Returning to the mainland, Sheshunoff earned an MFA at Iowa, spent some time in Anchorage, Alaska, and lives in California, where he and his wife are raising their two young sons, Ian Shenanigan and Andrew Commissioner Sheshunoff.
How were you able to pack up and move to a tropical island?
I really don't think I did anything exceptional. When you're in your late 20s, maybe anything feels possible. I didn't have any dependents and I was fortunate to be in a position where I knew I could slide back into my old life if I needed to. I didn't have a mortgage. I didn't have any kids. It gave me the flexibility that I know a lot of people don't have. That said, I do think it's a story that a lot of people who are burned out at work can relate to. At least that's something my publisher is hoping.
Who hasn't thought of leaving and going to a deserted island?
This is not a self-help book. It's just a personal story with a lot of jokes. I'm not like John Milton who said he wrote Paradise Lost to justify the ways of God to man. In my book, at least, there's a lot of sugar to help just a little bit of medicine go down.
This is a funny book. Why tell jokes? Is that just how you tell stories?
When things don't go well in life, people always say, "At least you learned from it." After five years of working 60-hour weeks in New York, I realized that I was tired of learning by experience. Maybe I could learn from the experience of others. If you go to a small island in the Pacific without a plan, you're kind of a goof. But if you go to a small island in the Pacific with a hundred books, then you're a man on a mission.
How did you live and eat on the island?
The islands are not that expensive, fortunately. I left New York right as the real estate boom was hitting, so I was able to sublet my apartment and it covered all my expenses while I was there. Credit cards helped because beyond the plane flight, once you actually get to a place like Yap, there's not a lot to buy. Your expenses are really kept in check.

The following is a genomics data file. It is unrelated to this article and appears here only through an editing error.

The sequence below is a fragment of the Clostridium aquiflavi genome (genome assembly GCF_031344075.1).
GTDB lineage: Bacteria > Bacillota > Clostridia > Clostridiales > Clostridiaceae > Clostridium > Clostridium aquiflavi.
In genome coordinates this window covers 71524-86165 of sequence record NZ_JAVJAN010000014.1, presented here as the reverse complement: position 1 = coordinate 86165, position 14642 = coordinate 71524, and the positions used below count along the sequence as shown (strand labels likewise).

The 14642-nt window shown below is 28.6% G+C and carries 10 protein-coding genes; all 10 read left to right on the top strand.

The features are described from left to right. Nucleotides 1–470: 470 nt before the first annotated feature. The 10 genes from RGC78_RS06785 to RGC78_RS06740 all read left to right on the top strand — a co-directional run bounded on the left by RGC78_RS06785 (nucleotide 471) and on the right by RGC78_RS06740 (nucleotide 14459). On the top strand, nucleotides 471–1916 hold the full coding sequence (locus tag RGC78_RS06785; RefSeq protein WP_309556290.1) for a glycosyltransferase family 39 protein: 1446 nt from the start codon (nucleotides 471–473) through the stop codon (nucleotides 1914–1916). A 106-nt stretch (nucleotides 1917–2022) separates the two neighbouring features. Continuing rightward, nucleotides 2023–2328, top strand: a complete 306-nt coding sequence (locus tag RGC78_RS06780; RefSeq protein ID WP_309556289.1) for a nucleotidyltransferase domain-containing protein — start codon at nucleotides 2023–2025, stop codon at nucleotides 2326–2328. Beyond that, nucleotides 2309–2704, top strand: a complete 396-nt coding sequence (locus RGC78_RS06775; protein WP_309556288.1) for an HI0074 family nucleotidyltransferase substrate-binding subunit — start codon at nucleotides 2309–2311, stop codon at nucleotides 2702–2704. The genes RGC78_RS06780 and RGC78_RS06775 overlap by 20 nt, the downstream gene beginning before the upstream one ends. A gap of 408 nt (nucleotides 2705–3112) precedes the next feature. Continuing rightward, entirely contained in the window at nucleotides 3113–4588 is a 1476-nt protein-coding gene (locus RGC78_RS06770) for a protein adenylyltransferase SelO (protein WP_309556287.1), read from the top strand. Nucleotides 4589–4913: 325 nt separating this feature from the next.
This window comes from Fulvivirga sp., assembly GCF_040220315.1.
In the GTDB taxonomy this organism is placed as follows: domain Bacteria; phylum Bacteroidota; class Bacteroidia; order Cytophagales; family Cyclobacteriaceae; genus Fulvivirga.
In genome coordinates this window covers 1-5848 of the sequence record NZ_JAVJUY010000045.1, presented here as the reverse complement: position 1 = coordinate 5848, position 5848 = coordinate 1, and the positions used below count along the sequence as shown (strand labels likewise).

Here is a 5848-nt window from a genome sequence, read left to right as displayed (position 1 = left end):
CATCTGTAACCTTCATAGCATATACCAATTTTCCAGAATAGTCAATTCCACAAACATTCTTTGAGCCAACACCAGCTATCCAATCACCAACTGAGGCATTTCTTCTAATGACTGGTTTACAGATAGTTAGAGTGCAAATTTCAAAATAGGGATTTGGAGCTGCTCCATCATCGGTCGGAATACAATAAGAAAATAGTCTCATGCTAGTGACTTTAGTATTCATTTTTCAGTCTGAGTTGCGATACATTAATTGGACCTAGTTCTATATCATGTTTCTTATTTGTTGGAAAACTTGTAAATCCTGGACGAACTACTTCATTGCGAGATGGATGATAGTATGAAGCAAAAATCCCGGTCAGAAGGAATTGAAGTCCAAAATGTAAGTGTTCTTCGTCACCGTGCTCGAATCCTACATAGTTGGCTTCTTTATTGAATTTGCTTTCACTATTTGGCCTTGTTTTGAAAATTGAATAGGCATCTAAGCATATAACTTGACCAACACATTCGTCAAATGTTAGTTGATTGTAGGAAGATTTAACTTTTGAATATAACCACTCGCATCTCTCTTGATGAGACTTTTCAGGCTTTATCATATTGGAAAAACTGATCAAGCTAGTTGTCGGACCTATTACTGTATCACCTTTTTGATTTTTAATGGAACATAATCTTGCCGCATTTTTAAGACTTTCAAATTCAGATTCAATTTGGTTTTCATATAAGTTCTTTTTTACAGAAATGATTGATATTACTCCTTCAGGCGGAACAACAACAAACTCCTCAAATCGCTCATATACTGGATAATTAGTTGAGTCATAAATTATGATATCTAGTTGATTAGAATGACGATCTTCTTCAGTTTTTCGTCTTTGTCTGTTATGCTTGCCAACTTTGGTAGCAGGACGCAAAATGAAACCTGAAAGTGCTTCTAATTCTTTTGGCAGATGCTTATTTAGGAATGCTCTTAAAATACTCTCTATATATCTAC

There was one ATM on Yap. I would pay for things with cash and, for the most part, my only expenses were food and lodging. It was kind of a depressing thought on occasion to realize that whoever was subletting my apartment in New York was working crazy hours so that, in effect, I could live on a small island in the South Pacific.
What didn't make the book?
At one point, Sarah and I met a guy in a bar in Fiji who claimed to have downloaded some maps from NASA and thought he had found an undiscovered island. He needed a crew to sail 500 miles north of Yap to find this island and see if it was real or if the image was clouds. The short answer is it was clouds, but we did spend a long time at sea on a 28-foot sailboat.
That sounds small.
Yeah, it's really small. The captain was seasick for the first three days, which isn't what you want in a captain. We had no sailing experience, but [we made] the cut. The other thing is that, especially after Eat, Pray, Love, I felt like I had an obligation to not spend too much time gazing at my navel. So, it's a quick read with a lot a jokes.
Good job--it sure kept me reading. What do you think you got out of this experience, besides a book deal?
I guess there were three things I learned out there. The first is to be wary of the time-sucking illusion that commitment to bad choices will somehow make them better. Commitment to bad choices just makes them worse.
The second is to stay focused in the things that I actually cared about. It sounds really simple, but a lot of us spend a huge amount of energy working towards goals that aren't meaningful or are other people's goals.